Minimize, Maximize

The climate is changing on both small and large scales. Unfortunately, because so many people are either ignorant of this fact, or deny it altogether, it becomes difficult to mitigate the negative effects humans are having on the environment. In fact, it would be easy to back up the claim that those in high power have a vested interest in denying climate change for the sake of short-term capitalism. By that I mean that big companies profit from materials and practices that destroy the planet, so they deny the real problems and keep sedating and seducing the masses in to consumerism. This is not to say that every company does this, or even that every individual buys into it on a large scale. Many organizations are very eco-friendly and open about their methods. Many individuals practice small-scale mitigations, such as recycling, gardening, and bicycling instead of driving. This is all well and good, and we should keep that up. However, much more needs to be done.

In an article for Quartz Magazine, Alden Wicker considers the case of plastic water bottle consumption. “Market capitalism makes it incredibly difficult to make truly helpful sustainable choices,” which is why the number of plastic water bottles bought every week — a number already in the billions — continues to grow, despite the fact that it costs “2,000 times more than tap water.” Part of the problem lies in the cyclical nature of poverty: even if those in or near poverty are aware of the issues at hand, healthy and eco-friendly living takes time and investments that many cannot afford.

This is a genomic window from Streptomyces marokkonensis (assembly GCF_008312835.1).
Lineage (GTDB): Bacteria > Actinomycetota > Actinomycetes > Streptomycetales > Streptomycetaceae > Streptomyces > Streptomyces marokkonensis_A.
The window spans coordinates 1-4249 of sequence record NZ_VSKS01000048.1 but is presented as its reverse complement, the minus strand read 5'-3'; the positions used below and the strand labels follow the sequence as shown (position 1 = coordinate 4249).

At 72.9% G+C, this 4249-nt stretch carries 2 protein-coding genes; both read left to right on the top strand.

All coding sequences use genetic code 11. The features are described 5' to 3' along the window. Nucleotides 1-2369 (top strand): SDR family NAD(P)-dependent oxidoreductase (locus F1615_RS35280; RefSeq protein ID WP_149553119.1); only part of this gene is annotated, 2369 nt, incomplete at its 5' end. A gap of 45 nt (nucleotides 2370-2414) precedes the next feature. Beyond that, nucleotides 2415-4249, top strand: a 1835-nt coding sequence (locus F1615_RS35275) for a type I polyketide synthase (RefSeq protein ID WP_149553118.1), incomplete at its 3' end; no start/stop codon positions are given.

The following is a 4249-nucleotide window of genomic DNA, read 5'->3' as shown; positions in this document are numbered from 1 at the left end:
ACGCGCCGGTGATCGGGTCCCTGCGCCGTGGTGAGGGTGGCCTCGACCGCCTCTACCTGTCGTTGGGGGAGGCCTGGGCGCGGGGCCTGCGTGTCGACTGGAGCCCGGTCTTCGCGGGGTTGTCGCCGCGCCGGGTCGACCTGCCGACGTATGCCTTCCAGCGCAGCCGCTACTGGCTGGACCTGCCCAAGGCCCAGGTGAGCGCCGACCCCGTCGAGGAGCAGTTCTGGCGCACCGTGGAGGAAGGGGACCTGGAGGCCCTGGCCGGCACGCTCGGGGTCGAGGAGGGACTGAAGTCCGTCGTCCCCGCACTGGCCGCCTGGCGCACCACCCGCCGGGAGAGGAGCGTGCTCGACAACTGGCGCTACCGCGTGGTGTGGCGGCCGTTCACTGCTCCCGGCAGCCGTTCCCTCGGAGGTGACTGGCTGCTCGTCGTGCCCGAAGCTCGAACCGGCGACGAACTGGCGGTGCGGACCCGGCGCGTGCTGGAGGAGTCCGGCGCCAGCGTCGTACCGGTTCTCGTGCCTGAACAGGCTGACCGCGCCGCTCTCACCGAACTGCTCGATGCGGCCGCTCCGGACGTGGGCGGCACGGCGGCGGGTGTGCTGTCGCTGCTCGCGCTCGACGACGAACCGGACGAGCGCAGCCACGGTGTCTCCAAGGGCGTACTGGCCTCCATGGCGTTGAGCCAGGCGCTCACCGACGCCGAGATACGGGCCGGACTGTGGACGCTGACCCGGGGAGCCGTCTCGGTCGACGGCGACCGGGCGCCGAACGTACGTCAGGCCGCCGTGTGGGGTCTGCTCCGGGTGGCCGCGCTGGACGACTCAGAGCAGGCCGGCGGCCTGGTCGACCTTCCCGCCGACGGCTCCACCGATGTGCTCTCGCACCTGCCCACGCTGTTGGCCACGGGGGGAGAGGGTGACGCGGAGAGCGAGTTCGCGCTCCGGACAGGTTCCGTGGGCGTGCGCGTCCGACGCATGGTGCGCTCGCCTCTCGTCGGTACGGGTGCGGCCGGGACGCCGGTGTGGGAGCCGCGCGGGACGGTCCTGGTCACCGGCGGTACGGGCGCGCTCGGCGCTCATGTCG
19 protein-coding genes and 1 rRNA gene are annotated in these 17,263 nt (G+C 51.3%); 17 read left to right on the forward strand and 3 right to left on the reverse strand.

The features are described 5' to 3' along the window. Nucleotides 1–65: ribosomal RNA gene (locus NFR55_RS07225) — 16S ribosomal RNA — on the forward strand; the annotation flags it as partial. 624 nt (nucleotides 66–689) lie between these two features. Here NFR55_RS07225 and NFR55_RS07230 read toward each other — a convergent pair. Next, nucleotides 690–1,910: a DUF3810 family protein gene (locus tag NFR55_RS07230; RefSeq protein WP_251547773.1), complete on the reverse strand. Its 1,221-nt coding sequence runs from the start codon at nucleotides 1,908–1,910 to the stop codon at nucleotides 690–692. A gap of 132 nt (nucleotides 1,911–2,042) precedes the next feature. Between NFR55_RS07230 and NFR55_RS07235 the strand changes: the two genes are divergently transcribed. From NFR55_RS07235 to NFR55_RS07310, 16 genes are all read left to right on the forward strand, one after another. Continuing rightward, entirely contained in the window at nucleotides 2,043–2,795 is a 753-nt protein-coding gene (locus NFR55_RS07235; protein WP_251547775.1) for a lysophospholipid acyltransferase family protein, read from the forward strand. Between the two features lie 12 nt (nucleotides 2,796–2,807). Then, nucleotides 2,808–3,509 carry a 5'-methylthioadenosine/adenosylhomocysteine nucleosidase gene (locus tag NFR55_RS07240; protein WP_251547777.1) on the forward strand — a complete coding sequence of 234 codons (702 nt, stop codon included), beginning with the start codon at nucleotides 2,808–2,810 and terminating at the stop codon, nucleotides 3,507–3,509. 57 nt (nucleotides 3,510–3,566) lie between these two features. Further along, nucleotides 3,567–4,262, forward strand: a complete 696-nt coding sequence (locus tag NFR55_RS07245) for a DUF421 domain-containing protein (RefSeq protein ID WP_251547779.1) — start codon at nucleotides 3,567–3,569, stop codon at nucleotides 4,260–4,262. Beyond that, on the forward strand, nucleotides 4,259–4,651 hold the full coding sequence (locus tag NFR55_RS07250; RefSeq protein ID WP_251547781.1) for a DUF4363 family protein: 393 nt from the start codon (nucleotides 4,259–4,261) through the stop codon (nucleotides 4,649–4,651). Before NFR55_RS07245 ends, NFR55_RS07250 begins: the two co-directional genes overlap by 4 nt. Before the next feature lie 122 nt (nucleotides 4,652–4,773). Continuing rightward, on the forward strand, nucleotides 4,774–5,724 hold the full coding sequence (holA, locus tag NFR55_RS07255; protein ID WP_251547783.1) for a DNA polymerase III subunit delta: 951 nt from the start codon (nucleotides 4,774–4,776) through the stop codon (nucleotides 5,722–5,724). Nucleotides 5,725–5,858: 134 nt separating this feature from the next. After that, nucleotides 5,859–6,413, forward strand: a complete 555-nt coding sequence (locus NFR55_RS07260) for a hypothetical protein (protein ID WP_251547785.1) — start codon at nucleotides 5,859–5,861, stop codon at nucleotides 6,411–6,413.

Although as an artist I wholeheartedly support being able to express your identity in myriad ways, I think it’s the clothing industry that bothers me most. As Wicker says, “most of those clothes have been designed in the first place to be obsolete after a year or two, just so that you’ll buy more.” This leaves endless clothing items lying in waste. Some can “afford” to have a plethora of clothing, while others have little to none. Not to mention the fact that only 2% of the clothing we wear is made in the US, and that small percentage is always more expensive. Clothing feels so superfluous. Yes, let’s each have a few basic items, and let’s keep ourselves from getting too cold. What more do we need, though? Do we need a rotating stock of 50 dresses? Do we need 30 pairs of high heels made with limited resources?

More people need to accept the big picture and make changes accordingly — especially influential people in large corporations or the government. There is a call to be selfless. There is a call to do as much as you can to pollute as little as you can, so that the earth can survive and thrive. Humans are exceptional beings, and our capacities to be creative and to collaborate are ultimately what will save our species and a great number of other species on the planet. We must make use of those abilities, because if we do not, that will be the end of it all. After all the bangs of industrial “progress”, the world would simply and tragically whimper out.

We need to raise awareness of the state of the earth. We need to start tending to its gardens and respecting it more. We need to understand the limitations of its resources. We need to understand how our human potential could be used to save the planet. We need to minimize; we need to maximize.